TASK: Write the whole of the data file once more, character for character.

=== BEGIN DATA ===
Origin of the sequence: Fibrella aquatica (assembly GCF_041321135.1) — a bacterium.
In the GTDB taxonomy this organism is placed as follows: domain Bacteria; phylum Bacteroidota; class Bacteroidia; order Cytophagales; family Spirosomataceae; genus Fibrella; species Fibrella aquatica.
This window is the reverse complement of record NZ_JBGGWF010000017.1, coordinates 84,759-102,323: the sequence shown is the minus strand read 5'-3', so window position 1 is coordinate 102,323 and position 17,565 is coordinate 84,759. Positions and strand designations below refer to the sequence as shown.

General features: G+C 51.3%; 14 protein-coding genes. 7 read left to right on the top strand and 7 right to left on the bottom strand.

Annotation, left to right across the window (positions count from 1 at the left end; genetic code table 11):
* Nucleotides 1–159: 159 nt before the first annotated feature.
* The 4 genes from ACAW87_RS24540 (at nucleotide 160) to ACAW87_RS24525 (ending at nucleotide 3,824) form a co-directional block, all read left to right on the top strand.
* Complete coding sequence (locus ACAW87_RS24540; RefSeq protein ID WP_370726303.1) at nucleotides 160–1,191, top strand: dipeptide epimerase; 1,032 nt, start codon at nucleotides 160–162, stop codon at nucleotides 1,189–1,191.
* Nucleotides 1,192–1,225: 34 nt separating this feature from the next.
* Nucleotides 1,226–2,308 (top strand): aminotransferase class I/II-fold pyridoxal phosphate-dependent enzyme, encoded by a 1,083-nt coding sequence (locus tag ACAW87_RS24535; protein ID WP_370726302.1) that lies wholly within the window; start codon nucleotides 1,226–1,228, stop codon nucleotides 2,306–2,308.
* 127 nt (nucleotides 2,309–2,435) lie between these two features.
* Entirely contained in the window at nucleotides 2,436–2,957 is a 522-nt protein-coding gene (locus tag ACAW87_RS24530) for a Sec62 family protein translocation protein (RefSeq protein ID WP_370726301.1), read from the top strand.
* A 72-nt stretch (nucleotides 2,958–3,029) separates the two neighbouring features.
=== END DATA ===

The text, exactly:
Origin of the sequence: Fibrella aquatica (assembly GCF_041321135.1) — a bacterium.
In the GTDB taxonomy this organism is placed as follows: domain Bacteria; phylum Bacteroidota; class Bacteroidia; order Cytophagales; family Spirosomataceae; genus Fibrella; species Fibrella aquatica.
This window is the reverse complement of record NZ_JBGGWF010000017.1, coordinates 84,759-102,323: the sequence shown is the minus strand read 5'-3', so window position 1 is coordinate 102,323 and position 17,565 is coordinate 84,759. Positions and strand designations below refer to the sequence as shown.

General features: G+C 51.3%; 14 protein-coding genes. 7 read left to right on the top strand and 7 right to left on the bottom strand.

Annotation, left to right across the window (positions count from 1 at the left end; genetic code table 11):
* Nucleotides 1–159: 159 nt before the first annotated feature.
* The 4 genes from ACAW87_RS24540 (at nucleotide 160) to ACAW87_RS24525 (ending at nucleotide 3,824) form a co-directional block, all read left to right on the top strand.
* Complete coding sequence (locus ACAW87_RS24540; RefSeq protein ID WP_370726303.1) at nucleotides 160–1,191, top strand: dipeptide epimerase; 1,032 nt, start codon at nucleotides 160–162, stop codon at nucleotides 1,189–1,191.
* Nucleotides 1,192–1,225: 34 nt separating this feature from the next.
* Nucleotides 1,226–2,308 (top strand): aminotransferase class I/II-fold pyridoxal phosphate-dependent enzyme, encoded by a 1,083-nt coding sequence (locus tag ACAW87_RS24535; protein ID WP_370726302.1) that lies wholly within the window; start codon nucleotides 1,226–1,228, stop codon nucleotides 2,306–2,308.
* 127 nt (nucleotides 2,309–2,435) lie between these two features.
* Entirely contained in the window at nucleotides 2,436–2,957 is a 522-nt protein-coding gene (locus tag ACAW87_RS24530) for a Sec62 family protein translocation protein (RefSeq protein ID WP_370726301.1), read from the top strand.
* A 72-nt stretch (nucleotides 2,958–3,029) separates the two neighbouring features.